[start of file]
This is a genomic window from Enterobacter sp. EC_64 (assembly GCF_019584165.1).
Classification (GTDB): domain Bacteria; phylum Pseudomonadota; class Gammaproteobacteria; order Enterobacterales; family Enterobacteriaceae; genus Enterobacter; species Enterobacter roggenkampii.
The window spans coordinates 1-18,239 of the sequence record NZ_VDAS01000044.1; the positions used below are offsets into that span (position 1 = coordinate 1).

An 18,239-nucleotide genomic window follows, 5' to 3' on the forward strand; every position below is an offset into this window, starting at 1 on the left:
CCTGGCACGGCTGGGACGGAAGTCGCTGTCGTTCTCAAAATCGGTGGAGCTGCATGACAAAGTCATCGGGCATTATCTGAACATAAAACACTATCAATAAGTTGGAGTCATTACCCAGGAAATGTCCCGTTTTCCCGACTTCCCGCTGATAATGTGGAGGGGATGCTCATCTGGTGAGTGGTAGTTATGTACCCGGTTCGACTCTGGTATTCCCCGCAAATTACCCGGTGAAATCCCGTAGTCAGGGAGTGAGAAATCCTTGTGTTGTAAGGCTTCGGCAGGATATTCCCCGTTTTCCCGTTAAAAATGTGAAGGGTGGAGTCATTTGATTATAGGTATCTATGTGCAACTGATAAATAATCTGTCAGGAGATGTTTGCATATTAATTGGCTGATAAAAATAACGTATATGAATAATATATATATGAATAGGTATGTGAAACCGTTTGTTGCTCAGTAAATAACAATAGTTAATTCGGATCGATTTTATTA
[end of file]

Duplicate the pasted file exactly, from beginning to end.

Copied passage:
This is a genomic window from Enterobacter sp. EC_64 (assembly GCF_019584165.1).
Classification (GTDB): domain Bacteria; phylum Pseudomonadota; class Gammaproteobacteria; order Enterobacterales; family Enterobacteriaceae; genus Enterobacter; species Enterobacter roggenkampii.
The window spans coordinates 1-18,239 of the sequence record NZ_VDAS01000044.1; the positions used below are offsets into that span (position 1 = coordinate 1).

An 18,239-nucleotide genomic window follows, 5' to 3' on the forward strand; every position below is an offset into this window, starting at 1 on the left:
CCTGGCACGGCTGGGACGGAAGTCGCTGTCGTTCTCAAAATCGGTGGAGCTGCATGACAAAGTCATCGGGCATTATCTGAACATAAAACACTATCAATAAGTTGGAGTCATTACCCAGGAAATGTCCCGTTTTCCCGACTTCCCGCTGATAATGTGGAGGGGATGCTCATCTGGTGAGTGGTAGTTATGTACCCGGTTCGACTCTGGTATTCCCCGCAAATTACCCGGTGAAATCCCGTAGTCAGGGAGTGAGAAATCCTTGTGTTGTAAGGCTTCGGCAGGATATTCCCCGTTTTCCCGTTAAAAATGTGAAGGGTGGAGTCATTTGATTATAGGTATCTATGTGCAACTGATAAATAATCTGTCAGGAGATGTTTGCATATTAATTGGCTGATAAAAATAACGTATATGAATAATATATATATGAATAGGTATGTGAAACCGTTTGTTGCTCAGTAAATAACAATAGTTAATTCGGATCGATTTTATTA